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Google Named In Class Action Suit Over Street View

Massachusetts represented in new Google suit

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Google has been named in a new class action lawsuit filed by Carp Law Offices on behalf of Galaxy Internet Services and it WiFi users in Massachusetts.

The suit is focused on the collection and storage of WiFi information by Google’s Street View team. The suit alleges Google had covert packet sniffing WiFi receivers to help gather data on WiFi users. The suit says the practice is in violation of both federal privacy laws and Massachusetts’s new data privacy law.

Google has admitted it did collect basic WiFi network data like SSID information and MAC addresses using its Street View cars. Google says the collection of private data from WiFi networks was unintentional.

Google-Street--View

"Google had no reason to collect WiFi information, despite their rationale that they had not used the information and that the ‘payload data’ they collected was only network information available to anyone," said Robert Carp of Carp Law Offices.

"It is our client’s belief and the belief of the class action members that the data they extracted was private information, and they have violated both Federal and Massachusetts state privacy laws."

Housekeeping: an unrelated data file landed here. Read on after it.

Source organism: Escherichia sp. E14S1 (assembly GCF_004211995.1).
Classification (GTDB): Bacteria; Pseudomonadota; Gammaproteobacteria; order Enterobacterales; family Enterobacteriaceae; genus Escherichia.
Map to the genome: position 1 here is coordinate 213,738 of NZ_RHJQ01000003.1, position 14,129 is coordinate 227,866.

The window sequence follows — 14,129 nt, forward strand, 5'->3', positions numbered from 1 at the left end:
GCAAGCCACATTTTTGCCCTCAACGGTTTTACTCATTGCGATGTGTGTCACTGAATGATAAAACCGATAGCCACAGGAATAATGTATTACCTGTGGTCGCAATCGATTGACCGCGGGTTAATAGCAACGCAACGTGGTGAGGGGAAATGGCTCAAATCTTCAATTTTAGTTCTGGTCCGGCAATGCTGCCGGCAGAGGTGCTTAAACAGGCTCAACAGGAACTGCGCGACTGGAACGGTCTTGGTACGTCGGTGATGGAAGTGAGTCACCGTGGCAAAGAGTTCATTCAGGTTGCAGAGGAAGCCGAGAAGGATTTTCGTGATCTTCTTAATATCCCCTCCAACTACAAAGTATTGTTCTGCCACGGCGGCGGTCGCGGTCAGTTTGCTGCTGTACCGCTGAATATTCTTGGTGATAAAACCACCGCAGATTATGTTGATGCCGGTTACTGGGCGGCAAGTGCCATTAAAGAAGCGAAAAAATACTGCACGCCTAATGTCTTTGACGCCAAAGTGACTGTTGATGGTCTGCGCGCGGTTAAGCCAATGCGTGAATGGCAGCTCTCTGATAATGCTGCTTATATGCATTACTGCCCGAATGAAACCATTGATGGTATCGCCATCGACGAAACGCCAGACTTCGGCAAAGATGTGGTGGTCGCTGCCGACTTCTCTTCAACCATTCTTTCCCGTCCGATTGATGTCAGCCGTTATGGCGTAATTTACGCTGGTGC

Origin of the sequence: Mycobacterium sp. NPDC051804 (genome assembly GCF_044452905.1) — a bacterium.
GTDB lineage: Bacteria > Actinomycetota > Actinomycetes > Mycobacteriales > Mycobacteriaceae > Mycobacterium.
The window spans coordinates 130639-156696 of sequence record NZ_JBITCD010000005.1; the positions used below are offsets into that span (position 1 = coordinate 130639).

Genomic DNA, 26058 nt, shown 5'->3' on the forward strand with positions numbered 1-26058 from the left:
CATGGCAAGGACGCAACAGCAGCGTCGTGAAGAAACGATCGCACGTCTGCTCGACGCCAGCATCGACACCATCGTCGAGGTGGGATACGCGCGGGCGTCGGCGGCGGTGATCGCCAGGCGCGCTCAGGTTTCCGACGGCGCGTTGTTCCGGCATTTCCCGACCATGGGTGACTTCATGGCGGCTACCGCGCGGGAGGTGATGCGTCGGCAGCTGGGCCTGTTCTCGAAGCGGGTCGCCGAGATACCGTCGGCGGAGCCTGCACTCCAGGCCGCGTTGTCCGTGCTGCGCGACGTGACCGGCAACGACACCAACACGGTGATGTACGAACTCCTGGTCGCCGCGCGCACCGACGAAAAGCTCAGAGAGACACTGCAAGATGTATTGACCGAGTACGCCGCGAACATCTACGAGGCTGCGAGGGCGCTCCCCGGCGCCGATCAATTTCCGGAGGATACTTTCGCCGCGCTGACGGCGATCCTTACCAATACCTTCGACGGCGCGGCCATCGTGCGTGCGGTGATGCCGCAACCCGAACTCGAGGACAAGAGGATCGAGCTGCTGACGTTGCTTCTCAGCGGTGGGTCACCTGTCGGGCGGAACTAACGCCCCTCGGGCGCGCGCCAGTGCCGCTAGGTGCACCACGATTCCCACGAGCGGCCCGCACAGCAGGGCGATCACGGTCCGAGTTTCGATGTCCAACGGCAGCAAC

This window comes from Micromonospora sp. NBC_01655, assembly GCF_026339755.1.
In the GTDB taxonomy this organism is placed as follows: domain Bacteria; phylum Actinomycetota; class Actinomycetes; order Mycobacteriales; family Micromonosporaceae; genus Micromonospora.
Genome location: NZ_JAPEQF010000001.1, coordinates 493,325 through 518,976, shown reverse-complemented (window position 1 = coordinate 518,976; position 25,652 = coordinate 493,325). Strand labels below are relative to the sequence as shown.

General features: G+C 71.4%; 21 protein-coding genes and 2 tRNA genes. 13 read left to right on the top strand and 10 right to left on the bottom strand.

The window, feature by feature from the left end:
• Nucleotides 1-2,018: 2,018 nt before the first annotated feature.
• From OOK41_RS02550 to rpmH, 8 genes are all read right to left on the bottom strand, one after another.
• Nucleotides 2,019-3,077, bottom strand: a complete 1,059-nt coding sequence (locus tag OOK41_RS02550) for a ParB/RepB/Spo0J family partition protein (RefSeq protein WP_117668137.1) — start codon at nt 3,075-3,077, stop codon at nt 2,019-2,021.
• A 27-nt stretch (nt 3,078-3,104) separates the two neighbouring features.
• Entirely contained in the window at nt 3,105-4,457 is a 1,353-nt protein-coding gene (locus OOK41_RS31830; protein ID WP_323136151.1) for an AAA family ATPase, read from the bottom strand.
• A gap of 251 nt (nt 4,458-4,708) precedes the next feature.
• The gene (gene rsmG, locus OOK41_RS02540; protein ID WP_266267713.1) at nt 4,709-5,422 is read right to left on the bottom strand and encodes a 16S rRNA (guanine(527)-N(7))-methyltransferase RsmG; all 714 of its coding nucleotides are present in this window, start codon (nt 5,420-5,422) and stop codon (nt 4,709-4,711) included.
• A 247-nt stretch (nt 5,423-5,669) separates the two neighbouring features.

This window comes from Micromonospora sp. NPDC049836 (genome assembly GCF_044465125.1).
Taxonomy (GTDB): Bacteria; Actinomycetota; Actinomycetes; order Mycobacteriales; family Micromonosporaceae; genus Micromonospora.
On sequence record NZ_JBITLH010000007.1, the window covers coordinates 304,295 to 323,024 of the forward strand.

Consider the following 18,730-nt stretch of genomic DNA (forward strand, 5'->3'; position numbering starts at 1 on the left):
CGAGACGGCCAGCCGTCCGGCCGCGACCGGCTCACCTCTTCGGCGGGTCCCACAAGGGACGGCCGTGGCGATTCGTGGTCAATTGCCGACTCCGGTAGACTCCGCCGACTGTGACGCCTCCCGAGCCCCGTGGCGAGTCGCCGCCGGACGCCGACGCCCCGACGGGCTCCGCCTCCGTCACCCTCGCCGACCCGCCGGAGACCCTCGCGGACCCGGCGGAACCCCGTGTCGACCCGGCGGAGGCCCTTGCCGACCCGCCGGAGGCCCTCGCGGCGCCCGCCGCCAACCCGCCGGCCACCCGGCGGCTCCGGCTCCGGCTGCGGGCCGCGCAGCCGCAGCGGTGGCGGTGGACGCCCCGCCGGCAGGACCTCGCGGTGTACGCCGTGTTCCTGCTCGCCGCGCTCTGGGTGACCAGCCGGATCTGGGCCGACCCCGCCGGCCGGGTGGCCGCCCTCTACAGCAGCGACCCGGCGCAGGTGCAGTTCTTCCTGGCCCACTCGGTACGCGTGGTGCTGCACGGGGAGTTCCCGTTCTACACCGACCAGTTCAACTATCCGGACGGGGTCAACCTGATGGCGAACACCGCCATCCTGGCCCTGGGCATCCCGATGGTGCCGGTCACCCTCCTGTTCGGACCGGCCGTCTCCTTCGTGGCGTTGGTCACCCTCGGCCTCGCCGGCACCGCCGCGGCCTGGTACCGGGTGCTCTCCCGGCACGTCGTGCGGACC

The complaint asks for class action certification, and for an injunction to prevent Google from destroying any of the data that could be used for evidence in a class action trial in Federal court.

Google says it has stopped its Street View cars from collecting any WiFi network data and it also has introduced SSL encryption on its search engine.
 

 

Google Named In Class Action Suit Over Street View
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  • http://www.BuildIdaho.com Boise Idaho

    Seems like this is probably going to be about money but maybe they are just winers. Surprised that Google does not have a user agreement that covers that.

  • Giorgos

    Don’t the wireless network owners care about the fact that, as long as their networks use no encryption, it doesn’t take a fancy GSV car to “spy” on them?

    Any neighbour using an appropriate (monitor mode capable) network and a free network analyser (e.g. Wireshark) could be eavesdropping on their data traffic 24/7, and they would never know it.

    How can there be expectation of privacy, when everything is transmitted in clear text, open, for all to see?

    • Giorgos

      Of course, I meant “(monitor mode capable) network *card*”.

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